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Centurian (band)
As soon as my promo copy of Contra Rationem By Centurian arrived, I knew I had to put in for an interview, and quick. One of my favorite bands had resurfaced under a familiar name, and it would be an instant honor to get to speak with anyone in the group. Sure enough, I was given the chance ro shoot some questions over, and guitarist Rob Oorthuis took the time to get back to me. This is what he had to say…

First of all, how is everything going on your end? Hopefully everything is all well and good.

We are receiving the first reviews and interviews, people are really into our new record, we can’t complain. It’s good to be back, the time is right.

Now, Centurian disbanded back in 2002. What prompted you guys toreactivate and stick with it?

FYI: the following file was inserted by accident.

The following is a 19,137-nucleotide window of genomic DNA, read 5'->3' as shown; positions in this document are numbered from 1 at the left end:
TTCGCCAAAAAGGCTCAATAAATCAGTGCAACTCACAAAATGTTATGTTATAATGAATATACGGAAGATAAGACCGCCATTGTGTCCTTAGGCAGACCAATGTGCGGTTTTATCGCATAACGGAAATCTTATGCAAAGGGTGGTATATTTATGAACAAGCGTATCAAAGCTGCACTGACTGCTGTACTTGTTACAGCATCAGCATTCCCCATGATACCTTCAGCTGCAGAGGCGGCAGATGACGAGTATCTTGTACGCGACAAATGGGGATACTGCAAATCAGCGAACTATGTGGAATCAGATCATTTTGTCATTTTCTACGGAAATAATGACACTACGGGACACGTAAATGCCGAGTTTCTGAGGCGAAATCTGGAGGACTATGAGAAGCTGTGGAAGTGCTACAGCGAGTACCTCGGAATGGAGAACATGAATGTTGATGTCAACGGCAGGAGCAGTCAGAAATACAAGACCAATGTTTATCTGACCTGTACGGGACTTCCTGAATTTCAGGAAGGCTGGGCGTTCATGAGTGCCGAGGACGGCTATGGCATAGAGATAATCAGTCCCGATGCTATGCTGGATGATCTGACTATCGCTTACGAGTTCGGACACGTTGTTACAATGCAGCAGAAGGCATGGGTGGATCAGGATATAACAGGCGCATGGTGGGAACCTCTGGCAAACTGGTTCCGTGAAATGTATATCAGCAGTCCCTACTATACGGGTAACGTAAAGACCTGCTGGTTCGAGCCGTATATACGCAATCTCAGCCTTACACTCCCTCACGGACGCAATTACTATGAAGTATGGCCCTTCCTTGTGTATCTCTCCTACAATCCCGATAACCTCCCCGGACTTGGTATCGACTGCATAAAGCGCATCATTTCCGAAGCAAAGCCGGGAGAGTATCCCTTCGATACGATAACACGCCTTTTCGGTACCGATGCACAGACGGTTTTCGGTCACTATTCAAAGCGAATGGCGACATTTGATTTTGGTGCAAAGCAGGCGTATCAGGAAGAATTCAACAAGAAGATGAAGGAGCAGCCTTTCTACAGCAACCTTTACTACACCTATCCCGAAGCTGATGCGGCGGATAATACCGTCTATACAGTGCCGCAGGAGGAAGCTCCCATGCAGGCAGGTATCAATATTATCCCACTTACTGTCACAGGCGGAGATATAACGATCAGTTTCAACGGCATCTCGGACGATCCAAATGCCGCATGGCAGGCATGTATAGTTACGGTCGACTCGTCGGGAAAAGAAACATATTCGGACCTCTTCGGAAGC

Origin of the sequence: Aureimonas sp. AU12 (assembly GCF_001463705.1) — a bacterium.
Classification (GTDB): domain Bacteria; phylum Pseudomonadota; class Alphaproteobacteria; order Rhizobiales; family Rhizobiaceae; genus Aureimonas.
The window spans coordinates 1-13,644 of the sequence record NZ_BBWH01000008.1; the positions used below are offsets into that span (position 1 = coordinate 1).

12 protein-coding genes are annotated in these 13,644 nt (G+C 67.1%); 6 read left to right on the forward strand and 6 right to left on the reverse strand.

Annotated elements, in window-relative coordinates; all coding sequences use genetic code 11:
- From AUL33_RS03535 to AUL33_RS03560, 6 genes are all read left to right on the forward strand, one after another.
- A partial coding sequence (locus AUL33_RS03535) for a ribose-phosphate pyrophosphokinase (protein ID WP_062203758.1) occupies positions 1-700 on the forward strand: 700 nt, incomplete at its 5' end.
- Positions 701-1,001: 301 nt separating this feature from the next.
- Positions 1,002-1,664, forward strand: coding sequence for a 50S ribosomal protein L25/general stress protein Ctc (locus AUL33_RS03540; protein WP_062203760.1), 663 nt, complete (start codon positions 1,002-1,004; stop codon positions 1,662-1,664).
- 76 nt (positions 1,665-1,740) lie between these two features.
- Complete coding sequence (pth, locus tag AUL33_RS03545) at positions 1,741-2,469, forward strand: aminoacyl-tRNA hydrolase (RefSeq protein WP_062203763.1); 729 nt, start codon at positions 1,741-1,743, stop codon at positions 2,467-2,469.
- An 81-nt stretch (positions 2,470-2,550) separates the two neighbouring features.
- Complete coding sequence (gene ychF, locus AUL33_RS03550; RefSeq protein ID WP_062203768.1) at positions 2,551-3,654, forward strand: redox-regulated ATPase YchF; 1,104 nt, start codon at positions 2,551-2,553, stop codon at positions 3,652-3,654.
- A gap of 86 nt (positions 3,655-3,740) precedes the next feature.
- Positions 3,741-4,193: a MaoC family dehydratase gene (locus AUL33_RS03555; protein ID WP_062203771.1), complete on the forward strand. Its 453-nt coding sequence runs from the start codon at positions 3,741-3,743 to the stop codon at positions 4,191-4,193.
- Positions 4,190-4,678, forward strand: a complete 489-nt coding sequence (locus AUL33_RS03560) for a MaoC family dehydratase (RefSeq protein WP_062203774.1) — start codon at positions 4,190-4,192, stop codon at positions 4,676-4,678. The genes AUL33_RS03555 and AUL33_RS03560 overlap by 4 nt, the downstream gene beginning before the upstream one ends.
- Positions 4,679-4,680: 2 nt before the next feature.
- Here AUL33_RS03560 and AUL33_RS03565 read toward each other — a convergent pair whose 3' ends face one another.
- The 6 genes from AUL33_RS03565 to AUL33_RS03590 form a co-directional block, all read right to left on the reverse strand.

The nature of the new songs combined with Seth’s style of drumming made us decide to change back the name. As you might know, Seth replaced Bob Dussel (original Nox drummer) and as soon as we started to work on new songs for Nox, it dawned on us that our sound had shifted. Nox is based on speed mostly; the riffs are written to really fast non-stop blastbeats, whereas the new Centurian songs have more groove, more dynamics, including the speed. Also, the new songs are more clear, stripped from any unnecessary elements. The same can be said about Seth’s drumming; it’s very diverse, very clean, rich in its minimalism and accurate.